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From Sin City to the Holy City, Charleston's new planning chief built experience in Vegas

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Aerial of Murry Drive and East Battery (copy) (copy)

The city of Charleston has hired a new planning director, who will quickly be tasked with helping to confront some of the city's most urgent issues, including rapid development and the booming population. File/Staff

Charleston has hired a planning director who will play a key role in the city's ongoing efforts to manage its rapid development, its booming population, its affordable housing crunch, its transportation needs and the incessant flooding that now threatens parts of the region. 

City Council announced the hiring this week of Robert Summerfield, who most recently served as the planning director for the city of Las Vegas, where he worked for more than 15 years. 

Summerfield is expected to make the jump from Sin City to the Holy City in the next couple of weeks, and he will quickly be tasked with confronting some of the most complicated and urgent issues facing Charleston and its residents. 

A planning director can have their hands in nearly every major policy debate within a city. That's something Summerfield said he is well prepared for after more than a decade working in Las Vegas, a city with a population more than four times larger than Charleston. 

"My job is all about helping to facilitate all of these different connection points," Summerfield said. 

Robert Summerfield, the City of Charleston's new Planning Director

Robert Summerfield was hired as Charleston's new director of planning, preservation and sustainability. He most recently led the planning department in Las Vegas, a city with more than 650,000 residents. Provided

There are some obvious differences between Charleston and Las Vegas, such as the environment. Nevada's Mojave Desert is a world away from the Lowcountry's marshes and estuaries.

"One of the things that I hope to bring from here to Charleston is an open mindset," Summerfield said. "There are so many differences between southern Nevada and Charleston and the Lowcountry." 

But there are some similarities between the two cities that could help as Summerfield starts his new job, he said.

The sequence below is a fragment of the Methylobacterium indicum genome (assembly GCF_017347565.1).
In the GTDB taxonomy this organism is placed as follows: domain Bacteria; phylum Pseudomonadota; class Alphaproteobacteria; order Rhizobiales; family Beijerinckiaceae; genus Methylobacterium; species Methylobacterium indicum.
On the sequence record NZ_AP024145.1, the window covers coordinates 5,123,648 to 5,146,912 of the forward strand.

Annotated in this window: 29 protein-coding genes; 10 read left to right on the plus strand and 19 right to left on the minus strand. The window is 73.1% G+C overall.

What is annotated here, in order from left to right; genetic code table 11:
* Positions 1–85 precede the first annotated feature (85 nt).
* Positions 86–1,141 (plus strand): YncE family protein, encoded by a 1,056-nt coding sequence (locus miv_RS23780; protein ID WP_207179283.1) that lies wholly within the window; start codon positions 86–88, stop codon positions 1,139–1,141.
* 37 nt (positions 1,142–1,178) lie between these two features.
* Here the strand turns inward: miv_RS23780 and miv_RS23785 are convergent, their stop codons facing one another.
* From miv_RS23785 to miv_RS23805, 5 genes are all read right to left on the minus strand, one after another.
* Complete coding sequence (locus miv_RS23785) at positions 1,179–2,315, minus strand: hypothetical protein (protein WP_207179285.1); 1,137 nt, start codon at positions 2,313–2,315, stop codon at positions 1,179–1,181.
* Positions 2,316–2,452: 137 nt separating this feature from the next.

Las Vegas is no stranger to tourists, and that means Summerfield already has significant experience in balancing the needs of city residents and millions of visitors who feed local businesses and the city's tax base. 

Summerfield also worked to reinforce the preservation of historic buildings and historic sections of Las Vegas, he said.

The historic properties in Las Vegas aren't on the same level as some of the centuries-old structures in Charleston, Summerfield said, but that experience will likely be valuable in a city that continues to prioritize the maintenance and protection of its historic districts. 

One of the more monumental jobs Summerfield will be tasked with in the next couple of years is implementing Charleston's new comprehensive plan. 

Charleston officials are in the process of rolling out the comprehensive plan, which serves as a 10-year roadmap that outlines how the city should grow and what changes may need to be undertaken to keep the city livable for its more than 137,000 residents. 

Ross Appel, a city councilman who previously served on the zoning board, said Summerfield is filling a "very important position at a critical time in the city's history." 

For the first time in Charleston's history, the comprehensive plan will include information and data surrounding Charleston's water woes and discussions of how to best adapt to tidal flooding, heavy rain events and storm surges that threaten the region. 

Charleston officials are planning to use the new comprehensive plan to incorporate lessons from the Dutch Dialogues, which educated city leaders on how to better live alongside and with the water that surrounds communities.  

Las Vegas also planned a lot around water, Summerfield said, but it was not always in the same way as Charleston. There are no concerns about tidal flooding in Las Vegas or a hurricane running headlong into the city. But Summerfield said he became very familiar with planning around storm drains and flash flooding in the desert. 

That experience included collaborating with the stormwater experts and incorporating artificial retention systems into Las Vegas' planning.

That could serve as a great primer for his work in Charleston, where the city is undertaking several multimillion-dollar engineering projects to try to keep the city dry. 

Reach Andrew Brown at 843-708-1830 or follow him on Twitter @andy_ed_brown.

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